For some reason, I’m not 100% comfortable. I don’t know why. I’ll go through her application again — I’ve been going through it constantly, but I can see that she’s qualified for sure… but I just worry about her political affiliations obviously.

– Negeen Sadeghi-Movahed, USAC Transfer Student Representative

The issue isn’t that she’s Jewish, [inaudible], obviously that’s terrible, I would never deny someone something because they’re Jewish or because of antisemitism, but with this specific case, and these are cases we see every year, and this appointment is going to go for years, and I understand the significance of this [Judicial] Board position. I don’t want it to become like, “oh this is because she’s Jewish and you’re antisemitic!” that’s not what it is, at all. 

– Fabienne Roth

The only thing for me is that this particular position, [inaudible] contentiousness around it, is just because of the fact that you are supposed to vote with [inaudible]. I think that, exactly, it has nothing to do with the fact that she’s Jewish, it’s just the fact that you have to somehow maintain a neutral stance. And naturally when you describe yourself as neutral [inaudible], especially if you don’t question this ever, [inaudible] I dunno.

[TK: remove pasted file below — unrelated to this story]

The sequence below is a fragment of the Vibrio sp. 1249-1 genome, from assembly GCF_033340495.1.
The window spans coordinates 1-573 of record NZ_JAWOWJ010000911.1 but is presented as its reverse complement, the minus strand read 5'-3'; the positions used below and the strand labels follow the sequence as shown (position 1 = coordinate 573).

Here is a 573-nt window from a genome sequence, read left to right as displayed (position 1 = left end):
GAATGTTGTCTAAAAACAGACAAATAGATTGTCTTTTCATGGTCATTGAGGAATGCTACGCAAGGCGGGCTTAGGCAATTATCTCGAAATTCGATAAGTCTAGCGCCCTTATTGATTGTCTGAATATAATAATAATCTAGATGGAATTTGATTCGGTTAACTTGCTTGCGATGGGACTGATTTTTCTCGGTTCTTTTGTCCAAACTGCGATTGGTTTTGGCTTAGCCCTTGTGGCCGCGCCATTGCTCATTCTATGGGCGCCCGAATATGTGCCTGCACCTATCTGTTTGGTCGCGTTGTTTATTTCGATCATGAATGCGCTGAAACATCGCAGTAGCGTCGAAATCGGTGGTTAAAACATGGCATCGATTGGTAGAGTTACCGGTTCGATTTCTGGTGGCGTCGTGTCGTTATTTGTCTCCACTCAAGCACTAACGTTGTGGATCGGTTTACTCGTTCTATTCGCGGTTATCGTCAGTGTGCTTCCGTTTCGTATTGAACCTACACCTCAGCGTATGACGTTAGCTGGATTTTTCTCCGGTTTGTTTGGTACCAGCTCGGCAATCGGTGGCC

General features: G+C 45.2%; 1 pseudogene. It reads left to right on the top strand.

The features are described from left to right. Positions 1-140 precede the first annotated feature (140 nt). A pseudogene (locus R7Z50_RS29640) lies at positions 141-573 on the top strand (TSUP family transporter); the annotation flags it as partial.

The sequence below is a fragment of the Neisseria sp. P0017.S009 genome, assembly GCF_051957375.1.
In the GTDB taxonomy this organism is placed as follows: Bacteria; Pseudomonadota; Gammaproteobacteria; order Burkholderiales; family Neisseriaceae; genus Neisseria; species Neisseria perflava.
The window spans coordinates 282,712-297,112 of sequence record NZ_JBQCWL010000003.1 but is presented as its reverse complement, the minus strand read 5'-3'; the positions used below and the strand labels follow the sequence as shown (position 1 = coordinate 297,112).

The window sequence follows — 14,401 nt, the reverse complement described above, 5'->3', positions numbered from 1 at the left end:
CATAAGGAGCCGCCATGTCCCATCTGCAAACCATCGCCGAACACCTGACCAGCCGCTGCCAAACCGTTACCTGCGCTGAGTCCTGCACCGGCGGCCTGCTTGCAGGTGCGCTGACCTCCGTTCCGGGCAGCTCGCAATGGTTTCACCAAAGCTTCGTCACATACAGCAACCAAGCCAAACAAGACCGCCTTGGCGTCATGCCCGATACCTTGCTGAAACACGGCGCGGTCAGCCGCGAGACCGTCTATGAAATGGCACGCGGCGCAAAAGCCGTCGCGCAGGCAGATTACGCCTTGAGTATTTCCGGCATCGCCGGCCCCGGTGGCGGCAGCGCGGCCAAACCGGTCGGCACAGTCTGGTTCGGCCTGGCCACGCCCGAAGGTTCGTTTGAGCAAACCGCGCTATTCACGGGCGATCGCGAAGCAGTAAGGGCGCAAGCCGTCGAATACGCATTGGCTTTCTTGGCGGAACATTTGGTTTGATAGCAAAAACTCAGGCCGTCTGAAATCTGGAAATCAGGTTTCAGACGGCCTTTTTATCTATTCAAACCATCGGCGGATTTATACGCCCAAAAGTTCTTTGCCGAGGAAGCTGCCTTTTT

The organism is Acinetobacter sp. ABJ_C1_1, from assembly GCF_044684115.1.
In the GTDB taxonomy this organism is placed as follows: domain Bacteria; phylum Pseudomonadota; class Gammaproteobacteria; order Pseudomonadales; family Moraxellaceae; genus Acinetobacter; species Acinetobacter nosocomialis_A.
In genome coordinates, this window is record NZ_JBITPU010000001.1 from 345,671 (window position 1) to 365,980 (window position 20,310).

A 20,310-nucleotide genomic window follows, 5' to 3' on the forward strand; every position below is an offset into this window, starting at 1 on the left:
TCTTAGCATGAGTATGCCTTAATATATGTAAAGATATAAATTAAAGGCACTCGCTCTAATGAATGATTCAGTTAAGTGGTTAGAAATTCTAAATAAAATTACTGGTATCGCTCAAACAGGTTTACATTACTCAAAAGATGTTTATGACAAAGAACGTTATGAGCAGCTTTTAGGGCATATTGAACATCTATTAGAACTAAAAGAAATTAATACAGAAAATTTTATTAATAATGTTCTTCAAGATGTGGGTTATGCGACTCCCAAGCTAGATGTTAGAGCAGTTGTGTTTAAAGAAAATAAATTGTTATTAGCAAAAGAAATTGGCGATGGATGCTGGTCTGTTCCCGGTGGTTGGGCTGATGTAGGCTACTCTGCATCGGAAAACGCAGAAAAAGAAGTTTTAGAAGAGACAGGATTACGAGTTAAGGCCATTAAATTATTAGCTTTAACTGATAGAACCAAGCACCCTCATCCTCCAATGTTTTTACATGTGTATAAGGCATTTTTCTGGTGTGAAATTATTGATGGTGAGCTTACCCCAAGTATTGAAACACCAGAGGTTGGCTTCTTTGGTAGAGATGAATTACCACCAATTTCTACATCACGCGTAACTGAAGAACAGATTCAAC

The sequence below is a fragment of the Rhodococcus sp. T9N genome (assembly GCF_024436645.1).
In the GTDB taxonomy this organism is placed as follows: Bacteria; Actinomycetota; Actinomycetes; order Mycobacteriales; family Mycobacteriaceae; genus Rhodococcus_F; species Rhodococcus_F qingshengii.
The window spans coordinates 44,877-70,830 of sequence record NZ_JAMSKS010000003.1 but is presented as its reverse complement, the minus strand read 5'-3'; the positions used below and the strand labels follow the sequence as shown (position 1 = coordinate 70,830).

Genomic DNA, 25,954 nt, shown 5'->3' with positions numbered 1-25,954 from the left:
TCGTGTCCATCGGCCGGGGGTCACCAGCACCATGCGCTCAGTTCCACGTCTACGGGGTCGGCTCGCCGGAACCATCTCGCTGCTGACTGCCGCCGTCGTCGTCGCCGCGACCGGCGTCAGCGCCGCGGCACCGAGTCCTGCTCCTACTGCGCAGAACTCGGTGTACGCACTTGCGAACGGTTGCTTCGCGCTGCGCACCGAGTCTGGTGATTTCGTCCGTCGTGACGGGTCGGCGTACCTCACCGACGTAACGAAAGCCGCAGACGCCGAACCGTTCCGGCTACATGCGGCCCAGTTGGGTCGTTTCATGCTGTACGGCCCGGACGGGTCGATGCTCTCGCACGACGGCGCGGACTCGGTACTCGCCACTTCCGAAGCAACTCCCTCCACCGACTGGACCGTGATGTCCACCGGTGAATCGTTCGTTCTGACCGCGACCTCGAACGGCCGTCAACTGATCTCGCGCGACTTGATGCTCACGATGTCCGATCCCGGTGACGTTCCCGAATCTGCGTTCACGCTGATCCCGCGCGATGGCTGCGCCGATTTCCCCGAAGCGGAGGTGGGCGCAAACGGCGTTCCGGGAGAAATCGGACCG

– Manjot Singh, USAC General Representative

This is supposed to be an unbiased position making decisions on keeping us accountable, and us in check, and we are not good at keeping in check because clearly we keep being brought up for [Justice] Board cases for conflicts of interest, and I’d like to know that the people who are keeping the future councilors in check are gonna make sure we try and steer, get right bound, on the correct path of making [inaudible] try and leave a legacy that’s actually about trying to make UCLA better, and move away from constant state puppets. I can’t say that in a delicate way, I can’t.